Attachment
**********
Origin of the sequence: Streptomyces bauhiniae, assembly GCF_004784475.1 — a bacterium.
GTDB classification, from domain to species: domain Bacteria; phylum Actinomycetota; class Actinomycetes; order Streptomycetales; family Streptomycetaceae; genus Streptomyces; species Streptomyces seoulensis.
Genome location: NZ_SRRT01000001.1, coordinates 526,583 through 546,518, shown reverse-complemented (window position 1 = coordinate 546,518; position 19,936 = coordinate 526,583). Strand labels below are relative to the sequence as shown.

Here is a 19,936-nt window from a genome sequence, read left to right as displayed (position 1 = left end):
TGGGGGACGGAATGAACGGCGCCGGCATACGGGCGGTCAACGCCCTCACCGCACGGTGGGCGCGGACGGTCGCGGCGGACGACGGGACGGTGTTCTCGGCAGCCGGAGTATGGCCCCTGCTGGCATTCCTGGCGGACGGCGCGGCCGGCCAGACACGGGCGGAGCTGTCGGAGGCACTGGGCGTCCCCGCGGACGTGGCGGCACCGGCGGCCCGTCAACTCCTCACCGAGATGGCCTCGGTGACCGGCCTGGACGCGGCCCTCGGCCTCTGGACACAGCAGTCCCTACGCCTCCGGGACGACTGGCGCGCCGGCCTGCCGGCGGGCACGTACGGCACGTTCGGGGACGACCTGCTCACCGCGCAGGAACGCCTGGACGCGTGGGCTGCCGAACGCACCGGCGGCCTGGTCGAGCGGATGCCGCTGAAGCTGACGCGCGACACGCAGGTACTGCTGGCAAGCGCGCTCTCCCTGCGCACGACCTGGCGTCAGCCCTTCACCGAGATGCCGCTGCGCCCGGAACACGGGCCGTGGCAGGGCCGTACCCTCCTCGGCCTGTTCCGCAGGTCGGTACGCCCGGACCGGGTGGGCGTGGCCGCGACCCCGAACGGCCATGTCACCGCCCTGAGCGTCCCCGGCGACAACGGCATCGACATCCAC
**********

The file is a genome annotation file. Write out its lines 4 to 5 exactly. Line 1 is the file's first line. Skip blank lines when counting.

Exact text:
Here is a 19,936-nt window from a genome sequence, read left to right as displayed (position 1 = left end):
TGGGGGACGGAATGAACGGCGCCGGCATACGGGCGGTCAACGCCCTCACCGCACGGTGGGCGCGGACGGTCGCGGCGGACGACGGGACGGTGTTCTCGGCAGCCGGAGTATGGCCCCTGCTGGCATTCCTGGCGGACGGCGCGGCCGGCCAGACACGGGCGGAGCTGTCGGAGGCACTGGGCGTCCCCGCGGACGTGGCGGCACCGGCGGCCCGTCAACTCCTCACCGAGATGGCCTCGGTGACCGGCCTGGACGCGGCCCTCGGCCTCTGGACACAGCAGTCCCTACGCCTCCGGGACGACTGGCGCGCCGGCCTGCCGGCGGGCACGTACGGCACGTTCGGGGACGACCTGCTCACCGCGCAGGAACGCCTGGACGCGTGGGCTGCCGAACGCACCGGCGGCCTGGTCGAGCGGATGCCGCTGAAGCTGACGCGCGACACGCAGGTACTGCTGGCAAGCGCGCTCTCCCTGCGCACGACCTGGCGTCAGCCCTTCACCGAGATGCCGCTGCGCCCGGAACACGGGCCGTGGCAGGGCCGTACCCTCCTCGGCCTGTTCCGCAGGTCGGTACGCCCGGACCGGGTGGGCGTGGCCGCGACCCCGAACGGCCATGTCACCGCCCTGAGCGTCCCCGGCGACAACGGCATCGACATCCAC